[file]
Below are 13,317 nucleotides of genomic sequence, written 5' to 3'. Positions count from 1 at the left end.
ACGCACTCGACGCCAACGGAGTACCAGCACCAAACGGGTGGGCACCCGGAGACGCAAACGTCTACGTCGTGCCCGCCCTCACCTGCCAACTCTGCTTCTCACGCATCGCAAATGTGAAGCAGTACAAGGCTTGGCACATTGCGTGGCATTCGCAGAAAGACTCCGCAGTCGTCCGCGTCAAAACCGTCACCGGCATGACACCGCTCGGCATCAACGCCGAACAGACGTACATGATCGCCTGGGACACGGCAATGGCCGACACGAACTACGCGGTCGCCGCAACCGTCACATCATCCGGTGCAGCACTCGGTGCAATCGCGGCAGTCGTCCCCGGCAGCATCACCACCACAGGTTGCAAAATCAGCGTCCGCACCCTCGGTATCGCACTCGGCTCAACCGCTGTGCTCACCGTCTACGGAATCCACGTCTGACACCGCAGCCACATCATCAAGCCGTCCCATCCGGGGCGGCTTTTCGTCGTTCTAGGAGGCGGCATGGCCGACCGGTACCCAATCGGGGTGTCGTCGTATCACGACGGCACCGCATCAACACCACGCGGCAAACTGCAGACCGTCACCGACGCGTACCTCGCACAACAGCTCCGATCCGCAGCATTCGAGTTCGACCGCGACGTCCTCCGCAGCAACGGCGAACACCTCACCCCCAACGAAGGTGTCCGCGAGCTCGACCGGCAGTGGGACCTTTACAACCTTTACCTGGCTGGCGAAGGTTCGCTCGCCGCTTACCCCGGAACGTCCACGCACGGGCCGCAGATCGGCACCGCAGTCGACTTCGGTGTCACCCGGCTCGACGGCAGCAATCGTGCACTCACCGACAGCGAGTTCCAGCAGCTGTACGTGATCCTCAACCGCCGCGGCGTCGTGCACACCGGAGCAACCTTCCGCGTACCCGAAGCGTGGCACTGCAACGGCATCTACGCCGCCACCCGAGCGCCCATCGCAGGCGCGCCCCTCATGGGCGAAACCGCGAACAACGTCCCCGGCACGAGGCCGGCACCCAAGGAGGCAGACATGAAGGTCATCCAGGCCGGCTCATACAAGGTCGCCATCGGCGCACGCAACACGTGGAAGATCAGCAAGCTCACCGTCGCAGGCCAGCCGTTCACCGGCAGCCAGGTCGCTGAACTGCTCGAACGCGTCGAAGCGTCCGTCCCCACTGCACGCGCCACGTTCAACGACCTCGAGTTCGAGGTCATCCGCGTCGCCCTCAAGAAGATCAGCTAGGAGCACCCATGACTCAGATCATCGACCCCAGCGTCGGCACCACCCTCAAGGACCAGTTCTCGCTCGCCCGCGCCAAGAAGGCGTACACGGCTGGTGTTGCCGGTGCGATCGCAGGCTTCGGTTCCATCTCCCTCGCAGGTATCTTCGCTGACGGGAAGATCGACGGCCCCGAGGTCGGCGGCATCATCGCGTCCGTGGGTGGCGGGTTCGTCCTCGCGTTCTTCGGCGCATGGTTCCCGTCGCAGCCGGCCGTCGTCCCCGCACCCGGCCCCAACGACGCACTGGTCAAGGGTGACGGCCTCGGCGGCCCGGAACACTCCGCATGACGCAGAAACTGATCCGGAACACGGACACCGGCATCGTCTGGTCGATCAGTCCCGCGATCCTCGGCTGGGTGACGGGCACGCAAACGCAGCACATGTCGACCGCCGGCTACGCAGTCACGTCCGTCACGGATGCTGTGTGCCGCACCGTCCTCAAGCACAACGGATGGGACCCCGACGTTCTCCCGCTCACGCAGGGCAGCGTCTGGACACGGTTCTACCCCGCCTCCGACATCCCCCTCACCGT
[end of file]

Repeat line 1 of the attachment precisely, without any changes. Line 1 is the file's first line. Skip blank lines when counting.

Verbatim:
Below are 13,317 nucleotides of genomic sequence, written 5' to 3'. Positions count from 1 at the left end.